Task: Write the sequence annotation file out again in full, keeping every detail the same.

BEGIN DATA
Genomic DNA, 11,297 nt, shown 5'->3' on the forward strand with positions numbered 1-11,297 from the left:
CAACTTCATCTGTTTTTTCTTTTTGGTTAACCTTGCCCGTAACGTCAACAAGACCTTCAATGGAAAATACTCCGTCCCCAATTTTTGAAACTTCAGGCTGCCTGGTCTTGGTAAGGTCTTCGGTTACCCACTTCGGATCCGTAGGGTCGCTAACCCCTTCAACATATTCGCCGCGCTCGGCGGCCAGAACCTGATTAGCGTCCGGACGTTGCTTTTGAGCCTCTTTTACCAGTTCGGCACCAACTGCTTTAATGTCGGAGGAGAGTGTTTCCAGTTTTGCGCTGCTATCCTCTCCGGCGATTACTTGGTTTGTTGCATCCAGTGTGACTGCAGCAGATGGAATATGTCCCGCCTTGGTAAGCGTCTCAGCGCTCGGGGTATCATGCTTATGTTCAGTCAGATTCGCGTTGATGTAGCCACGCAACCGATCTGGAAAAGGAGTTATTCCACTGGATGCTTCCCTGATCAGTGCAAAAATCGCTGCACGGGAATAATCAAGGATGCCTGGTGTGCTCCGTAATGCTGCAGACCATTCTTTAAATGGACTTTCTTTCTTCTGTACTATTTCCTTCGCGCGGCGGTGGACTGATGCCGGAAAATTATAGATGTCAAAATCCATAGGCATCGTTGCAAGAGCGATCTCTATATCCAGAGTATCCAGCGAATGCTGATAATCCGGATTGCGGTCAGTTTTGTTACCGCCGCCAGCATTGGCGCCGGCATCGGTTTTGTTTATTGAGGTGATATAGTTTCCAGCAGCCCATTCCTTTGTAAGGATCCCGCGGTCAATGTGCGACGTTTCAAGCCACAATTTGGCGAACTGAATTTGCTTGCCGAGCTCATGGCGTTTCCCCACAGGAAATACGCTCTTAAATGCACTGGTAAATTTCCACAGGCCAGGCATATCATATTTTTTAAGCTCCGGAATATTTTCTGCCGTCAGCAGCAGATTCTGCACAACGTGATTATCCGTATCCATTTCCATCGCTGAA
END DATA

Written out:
Genomic DNA, 11,297 nt, shown 5'->3' on the forward strand with positions numbered 1-11,297 from the left:
CAACTTCATCTGTTTTTTCTTTTTGGTTAACCTTGCCCGTAACGTCAACAAGACCTTCAATGGAAAATACTCCGTCCCCAATTTTTGAAACTTCAGGCTGCCTGGTCTTGGTAAGGTCTTCGGTTACCCACTTCGGATCCGTAGGGTCGCTAACCCCTTCAACATATTCGCCGCGCTCGGCGGCCAGAACCTGATTAGCGTCCGGACGTTGCTTTTGAGCCTCTTTTACCAGTTCGGCACCAACTGCTTTAATGTCGGAGGAGAGTGTTTCCAGTTTTGCGCTGCTATCCTCTCCGGCGATTACTTGGTTTGTTGCATCCAGTGTGACTGCAGCAGATGGAATATGTCCCGCCTTGGTAAGCGTCTCAGCGCTCGGGGTATCATGCTTATGTTCAGTCAGATTCGCGTTGATGTAGCCACGCAACCGATCTGGAAAAGGAGTTATTCCACTGGATGCTTCCCTGATCAGTGCAAAAATCGCTGCACGGGAATAATCAAGGATGCCTGGTGTGCTCCGTAATGCTGCAGACCATTCTTTAAATGGACTTTCTTTCTTCTGTACTATTTCCTTCGCGCGGCGGTGGACTGATGCCGGAAAATTATAGATGTCAAAATCCATAGGCATCGTTGCAAGAGCGATCTCTATATCCAGAGTATCCAGCGAATGCTGATAATCCGGATTGCGGTCAGTTTTGTTACCGCCGCCAGCATTGGCGCCGGCATCGGTTTTGTTTATTGAGGTGATATAGTTTCCAGCAGCCCATTCCTTTGTAAGGATCCCGCGGTCAATGTGCGACGTTTCAAGCCACAATTTGGCGAACTGAATTTGCTTGCCGAGCTCATGGCGTTTCCCCACAGGAAATACGCTCTTAAATGCACTGGTAAATTTCCACAGGCCAGGCATATCATATTTTTTAAGCTCCGGAATATTTTCTGCCGTCAGCAGCAGATTCTGCACAACGTGATTATCCGTATCCATTTCCATCGCTGAA